A superconducting silicon-photonic chip for quantum communication

Integrated quantum photonics (IQP) is a promising platform for realizing scalable and practical quantum information processing. Up to now, most of the demonstrations with IQP focus on improving the stability, quality, and ...

Hidden bacterial hairs power nature's 'electric grid'

A hair-like protein hidden inside bacteria serves as a sort of on-off switch for nature's "electric grid," a global web of bacteria-generated nanowires that permeates all oxygen-less soil and deep ocean beds, Yale researchers ...

Highly conductive and elastic nanomembrane for skin electronics

"Skin electronics" are thin, flexible electronics that could be mounted onto the skin. While it may sound like something out of science fiction, it is anticipated that soon such devices will serve in a wide range of applications ...

page 1 from 40


A nanowire is a nanostructure, with the diameter of the order of a nanometer (10−9 meters). Alternatively, nanowires can be defined as structures that have a thickness or diameter constrained to tens of nanometers or less and an unconstrained length. At these scales, quantum mechanical effects are important — hence such wires are also known as "quantum wires". Many different types of nanowires exist, including metallic (e.g., Ni, Pt, Au), semiconducting (e.g., Si, InP, GaN, etc.), and insulating (e.g., SiO2,TiO2). Molecular nanowires are composed of repeating molecular units either organic (e.g. DNA) or inorganic (e.g. Mo6S9-xIx).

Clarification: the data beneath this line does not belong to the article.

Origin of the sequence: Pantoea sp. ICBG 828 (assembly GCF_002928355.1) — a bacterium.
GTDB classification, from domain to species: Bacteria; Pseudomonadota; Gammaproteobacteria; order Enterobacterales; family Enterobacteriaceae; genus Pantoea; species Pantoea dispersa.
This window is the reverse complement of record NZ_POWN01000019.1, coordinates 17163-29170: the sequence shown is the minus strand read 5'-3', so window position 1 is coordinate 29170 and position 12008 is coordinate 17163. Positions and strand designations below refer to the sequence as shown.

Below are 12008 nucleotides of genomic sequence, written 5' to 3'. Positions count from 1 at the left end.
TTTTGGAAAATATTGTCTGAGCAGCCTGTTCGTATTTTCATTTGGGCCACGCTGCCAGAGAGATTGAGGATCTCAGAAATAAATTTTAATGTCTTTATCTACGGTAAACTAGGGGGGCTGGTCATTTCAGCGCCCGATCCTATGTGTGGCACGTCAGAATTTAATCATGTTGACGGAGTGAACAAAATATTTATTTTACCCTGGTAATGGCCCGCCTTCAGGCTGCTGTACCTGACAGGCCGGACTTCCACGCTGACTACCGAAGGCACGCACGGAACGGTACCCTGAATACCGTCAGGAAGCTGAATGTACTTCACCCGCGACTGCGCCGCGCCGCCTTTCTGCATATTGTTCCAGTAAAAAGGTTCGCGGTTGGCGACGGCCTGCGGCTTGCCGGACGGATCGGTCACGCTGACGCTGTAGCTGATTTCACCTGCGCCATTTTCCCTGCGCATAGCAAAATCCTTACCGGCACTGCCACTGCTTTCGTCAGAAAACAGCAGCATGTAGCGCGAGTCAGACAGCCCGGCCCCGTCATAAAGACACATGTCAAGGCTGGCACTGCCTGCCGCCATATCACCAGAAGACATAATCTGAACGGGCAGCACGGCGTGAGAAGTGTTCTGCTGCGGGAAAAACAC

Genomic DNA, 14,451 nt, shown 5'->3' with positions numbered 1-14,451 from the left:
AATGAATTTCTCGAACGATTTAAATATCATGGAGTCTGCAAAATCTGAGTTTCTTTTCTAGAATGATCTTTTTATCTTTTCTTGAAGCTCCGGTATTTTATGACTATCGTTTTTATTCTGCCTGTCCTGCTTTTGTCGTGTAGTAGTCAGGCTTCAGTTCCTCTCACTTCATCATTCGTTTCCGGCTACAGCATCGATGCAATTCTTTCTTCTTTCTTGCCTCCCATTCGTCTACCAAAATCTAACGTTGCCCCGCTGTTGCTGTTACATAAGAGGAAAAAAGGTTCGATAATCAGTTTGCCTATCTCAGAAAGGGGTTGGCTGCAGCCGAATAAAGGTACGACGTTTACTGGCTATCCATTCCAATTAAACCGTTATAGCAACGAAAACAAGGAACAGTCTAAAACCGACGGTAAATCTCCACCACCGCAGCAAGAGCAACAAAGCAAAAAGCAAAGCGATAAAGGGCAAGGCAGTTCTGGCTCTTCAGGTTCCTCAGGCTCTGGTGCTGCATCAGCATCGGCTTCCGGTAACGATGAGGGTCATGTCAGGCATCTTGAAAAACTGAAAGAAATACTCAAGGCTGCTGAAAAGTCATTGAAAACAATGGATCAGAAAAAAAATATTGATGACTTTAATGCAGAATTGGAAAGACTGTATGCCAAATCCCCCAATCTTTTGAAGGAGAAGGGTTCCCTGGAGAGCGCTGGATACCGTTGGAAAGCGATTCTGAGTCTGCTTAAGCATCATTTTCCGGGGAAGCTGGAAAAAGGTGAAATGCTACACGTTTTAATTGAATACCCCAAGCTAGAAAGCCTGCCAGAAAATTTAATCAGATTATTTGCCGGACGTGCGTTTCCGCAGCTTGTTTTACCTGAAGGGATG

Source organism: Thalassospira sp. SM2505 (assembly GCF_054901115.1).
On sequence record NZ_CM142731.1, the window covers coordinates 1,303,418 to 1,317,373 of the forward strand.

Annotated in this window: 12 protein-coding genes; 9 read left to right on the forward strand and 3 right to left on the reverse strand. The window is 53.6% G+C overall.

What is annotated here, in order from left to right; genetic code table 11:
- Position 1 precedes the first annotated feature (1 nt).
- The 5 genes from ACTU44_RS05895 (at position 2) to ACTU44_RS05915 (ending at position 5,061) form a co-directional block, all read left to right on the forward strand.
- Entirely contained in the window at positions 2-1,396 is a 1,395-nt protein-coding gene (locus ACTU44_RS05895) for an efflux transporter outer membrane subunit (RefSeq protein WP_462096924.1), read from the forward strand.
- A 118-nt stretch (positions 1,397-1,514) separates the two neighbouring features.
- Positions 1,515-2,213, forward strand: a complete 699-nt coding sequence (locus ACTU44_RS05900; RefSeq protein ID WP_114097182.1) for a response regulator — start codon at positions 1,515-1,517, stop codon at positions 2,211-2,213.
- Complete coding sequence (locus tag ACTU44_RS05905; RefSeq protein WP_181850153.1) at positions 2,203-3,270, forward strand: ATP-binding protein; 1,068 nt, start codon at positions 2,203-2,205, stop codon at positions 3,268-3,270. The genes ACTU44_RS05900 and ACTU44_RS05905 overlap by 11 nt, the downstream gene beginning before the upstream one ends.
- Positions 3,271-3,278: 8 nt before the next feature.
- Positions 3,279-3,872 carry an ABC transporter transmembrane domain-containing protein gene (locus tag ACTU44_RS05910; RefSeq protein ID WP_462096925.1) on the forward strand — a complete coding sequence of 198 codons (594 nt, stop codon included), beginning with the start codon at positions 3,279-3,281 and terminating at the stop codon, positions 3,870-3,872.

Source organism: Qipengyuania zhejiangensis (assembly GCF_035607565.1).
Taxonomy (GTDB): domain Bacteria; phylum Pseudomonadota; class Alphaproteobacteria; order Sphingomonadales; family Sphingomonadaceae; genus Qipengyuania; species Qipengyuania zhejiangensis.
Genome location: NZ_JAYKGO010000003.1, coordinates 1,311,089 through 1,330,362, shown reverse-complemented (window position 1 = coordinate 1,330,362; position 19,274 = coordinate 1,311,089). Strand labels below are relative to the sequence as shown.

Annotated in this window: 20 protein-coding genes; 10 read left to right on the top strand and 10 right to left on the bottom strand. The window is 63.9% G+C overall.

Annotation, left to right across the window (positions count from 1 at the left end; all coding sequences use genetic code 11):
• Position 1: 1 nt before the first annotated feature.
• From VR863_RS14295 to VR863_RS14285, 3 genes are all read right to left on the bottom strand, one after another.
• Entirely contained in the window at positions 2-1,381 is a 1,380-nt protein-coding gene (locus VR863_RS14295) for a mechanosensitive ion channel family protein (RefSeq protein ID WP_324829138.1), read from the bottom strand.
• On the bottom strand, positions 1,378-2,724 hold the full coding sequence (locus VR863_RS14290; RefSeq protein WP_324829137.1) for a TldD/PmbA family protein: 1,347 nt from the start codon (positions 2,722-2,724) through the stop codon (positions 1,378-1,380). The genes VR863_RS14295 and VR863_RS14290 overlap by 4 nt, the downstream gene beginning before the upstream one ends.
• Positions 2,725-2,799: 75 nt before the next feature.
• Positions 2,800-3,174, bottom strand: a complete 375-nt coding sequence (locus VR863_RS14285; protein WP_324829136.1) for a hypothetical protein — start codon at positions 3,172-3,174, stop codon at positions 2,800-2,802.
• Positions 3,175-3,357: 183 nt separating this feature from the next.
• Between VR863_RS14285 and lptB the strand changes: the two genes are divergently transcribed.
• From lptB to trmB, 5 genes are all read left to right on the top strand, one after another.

The nanowires could be used, in the near future, to link tiny components into extremely small circuits. Using nanotechnology, such components could be created out of chemical compounds.

This text uses material from Wikipedia, licensed under CC BY-SA